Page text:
Obstacles to eye care
The change to address requirements for a GOS sight test is a win worth celebrating, writes Adam Sampson
16 August 2023
Achieving change is a grindingly slow process. First, you have to convince people that there is a problem which needs solving; then that the problem is capable of a deliverable solution; next that it is worth committing the time or money to getting it sorted, and finally, you have to sit on top of the implementation to ensure that what is done will achieve the result you are aiming at. While the first of these steps is the easy bit (and elicits both gratifying levels of attention and a huge sense of moral righteousness), unless you do the other, harder steps of shaping the actual change you want to make, all your campaigning is preciously close to mere self-indulgence.
Although most of the time, you never actually get to the end of the process, when you do make a positive change, you really want to shout it from the rooftops. Yet sometimes that is not easy to do.
Take the fact that patients wanting a General Ophthalmic Services (GOS) sight test had to be able to provide an address to access the scheme. That requirement has, up to now, presented those without a stable home with an insuperable barrier to eye care services. Its withdrawal has been seen as an essential first step to increasing access for a uniquely excluded and disadvantaged group. And, given my background leading organisations such as Shelter, removing it was one of my personal priorities.
When I was working in homelessness, many people reported to me that their primary problem was not the rules but the attitude of those providing services
It was with real delight that I read a recent letter from a senior NHS official telling us that the NHS would be willing to accept the practice address, or a family or temporary address, as sufficient to satisfy them of eligibility. While this is not quite the removal of the requirement that we had been seeking, it provides an elegant way of enabling homeless people access to GOS services. It is a win worth celebrating.
What makes that tricky, though, is the fact that the letter stated that this did not constitute a change at all. Far from being a concession to the pressure that the AOP (and others) had been putting on them, using a proxy address was something which, the letter said, could always have been done. If we have been denying services to homeless people, it seems, the fault was ours.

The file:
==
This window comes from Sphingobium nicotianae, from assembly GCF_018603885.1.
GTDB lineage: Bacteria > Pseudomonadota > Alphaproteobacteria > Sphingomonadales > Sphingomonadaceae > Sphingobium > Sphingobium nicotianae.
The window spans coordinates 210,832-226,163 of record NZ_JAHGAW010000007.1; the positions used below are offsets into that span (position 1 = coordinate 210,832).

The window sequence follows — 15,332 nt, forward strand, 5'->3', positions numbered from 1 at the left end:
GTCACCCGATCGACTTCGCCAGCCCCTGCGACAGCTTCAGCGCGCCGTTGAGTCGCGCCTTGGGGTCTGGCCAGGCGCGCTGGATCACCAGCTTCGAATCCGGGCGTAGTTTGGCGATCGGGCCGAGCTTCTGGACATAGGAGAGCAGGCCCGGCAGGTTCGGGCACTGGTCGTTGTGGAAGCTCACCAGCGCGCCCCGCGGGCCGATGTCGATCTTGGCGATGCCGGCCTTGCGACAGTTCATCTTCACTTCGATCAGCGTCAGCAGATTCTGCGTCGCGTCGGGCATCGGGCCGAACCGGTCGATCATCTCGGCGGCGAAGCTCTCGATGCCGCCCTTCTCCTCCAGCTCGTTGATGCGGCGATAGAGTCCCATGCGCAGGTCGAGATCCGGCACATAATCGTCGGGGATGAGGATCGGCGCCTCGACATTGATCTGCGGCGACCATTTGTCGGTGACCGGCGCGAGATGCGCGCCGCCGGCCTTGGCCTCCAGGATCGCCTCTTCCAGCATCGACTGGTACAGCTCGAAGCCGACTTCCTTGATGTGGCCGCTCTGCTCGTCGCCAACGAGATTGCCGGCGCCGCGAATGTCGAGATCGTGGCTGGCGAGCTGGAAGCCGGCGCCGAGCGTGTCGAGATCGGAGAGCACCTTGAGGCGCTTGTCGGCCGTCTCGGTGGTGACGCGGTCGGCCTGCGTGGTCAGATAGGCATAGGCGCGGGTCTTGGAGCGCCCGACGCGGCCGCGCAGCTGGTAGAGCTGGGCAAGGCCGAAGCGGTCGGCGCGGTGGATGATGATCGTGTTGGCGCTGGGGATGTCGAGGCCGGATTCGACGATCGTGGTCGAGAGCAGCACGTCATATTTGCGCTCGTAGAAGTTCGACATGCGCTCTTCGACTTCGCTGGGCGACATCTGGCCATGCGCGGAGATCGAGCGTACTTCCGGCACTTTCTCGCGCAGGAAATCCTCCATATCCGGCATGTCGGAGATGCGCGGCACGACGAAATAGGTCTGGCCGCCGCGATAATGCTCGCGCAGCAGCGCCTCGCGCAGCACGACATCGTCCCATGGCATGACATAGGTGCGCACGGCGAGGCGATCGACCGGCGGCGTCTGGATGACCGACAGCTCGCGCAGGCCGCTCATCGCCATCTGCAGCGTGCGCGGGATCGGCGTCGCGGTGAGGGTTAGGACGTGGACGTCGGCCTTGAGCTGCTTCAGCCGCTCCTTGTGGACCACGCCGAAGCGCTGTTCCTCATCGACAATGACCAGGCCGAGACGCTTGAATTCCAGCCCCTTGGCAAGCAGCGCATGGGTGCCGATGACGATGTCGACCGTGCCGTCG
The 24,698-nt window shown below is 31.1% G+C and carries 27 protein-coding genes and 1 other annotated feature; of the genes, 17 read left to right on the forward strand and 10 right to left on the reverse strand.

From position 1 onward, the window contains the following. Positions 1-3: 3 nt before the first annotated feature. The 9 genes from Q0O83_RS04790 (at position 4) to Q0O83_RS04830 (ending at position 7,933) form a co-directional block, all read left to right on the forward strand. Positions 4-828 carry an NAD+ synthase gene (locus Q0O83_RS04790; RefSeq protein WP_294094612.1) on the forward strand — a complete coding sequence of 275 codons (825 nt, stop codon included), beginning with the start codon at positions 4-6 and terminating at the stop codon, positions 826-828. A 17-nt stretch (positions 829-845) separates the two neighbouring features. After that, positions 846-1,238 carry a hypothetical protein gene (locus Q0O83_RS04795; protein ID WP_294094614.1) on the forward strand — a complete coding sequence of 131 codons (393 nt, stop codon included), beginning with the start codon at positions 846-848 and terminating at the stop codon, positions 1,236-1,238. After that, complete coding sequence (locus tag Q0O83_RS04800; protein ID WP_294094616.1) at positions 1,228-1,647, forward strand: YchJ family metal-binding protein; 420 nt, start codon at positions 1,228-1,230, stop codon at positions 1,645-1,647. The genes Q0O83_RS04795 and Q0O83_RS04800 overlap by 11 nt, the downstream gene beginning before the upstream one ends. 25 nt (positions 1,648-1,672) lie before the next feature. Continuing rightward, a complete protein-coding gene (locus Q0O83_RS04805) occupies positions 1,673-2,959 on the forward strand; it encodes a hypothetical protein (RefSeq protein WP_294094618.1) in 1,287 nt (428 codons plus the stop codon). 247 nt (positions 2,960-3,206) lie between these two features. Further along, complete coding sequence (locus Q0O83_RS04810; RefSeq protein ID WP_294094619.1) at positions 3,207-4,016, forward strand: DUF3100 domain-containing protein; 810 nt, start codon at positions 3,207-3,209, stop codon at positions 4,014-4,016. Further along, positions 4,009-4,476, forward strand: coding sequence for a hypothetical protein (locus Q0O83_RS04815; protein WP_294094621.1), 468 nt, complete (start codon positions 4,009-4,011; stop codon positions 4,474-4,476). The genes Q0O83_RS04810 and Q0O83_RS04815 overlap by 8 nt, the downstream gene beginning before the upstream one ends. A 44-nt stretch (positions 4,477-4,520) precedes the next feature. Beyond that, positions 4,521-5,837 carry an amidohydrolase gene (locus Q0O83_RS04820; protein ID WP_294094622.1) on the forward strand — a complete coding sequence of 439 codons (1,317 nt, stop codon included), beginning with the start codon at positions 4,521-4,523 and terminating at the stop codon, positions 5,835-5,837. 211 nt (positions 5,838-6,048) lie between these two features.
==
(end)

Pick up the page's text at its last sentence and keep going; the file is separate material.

Still, we have achieved what we set out to do. Lack of an address is no longer a barrier to access to GOS services. But, let’s be honest with ourselves, NHS policy is not the only obstacle to people accessing services. When I was working in homelessness, many people reported to me that their primary problem was not the rules but the attitude of those providing services. Optometrists – understandably enough – are keen to prioritise patients who have the capacity to earn them more than just a GOS sight test and voucher fee: homeless people are just one of a number of patients who struggle to get appointments with some providers.
If we are going to make progress, we have not merely to make demands of others, but challenge ourselves about what we need to do differently
There is a broader conversation to be had about how we can ensure that we make eye care services available to more people in our society. In this case, we don’t need to labour the problem part: pretty much everyone agrees on the objective. But constructing a solution is not easy: for all the talk about making eye care easier to access, the reform proposals in Wales, for example, risk doing the very opposite for poorer people, those with low vision, and people requiring domiciliary care. And if we are going to make progress, we have not merely to make demands of others, but challenge ourselves about what we need to do differently.
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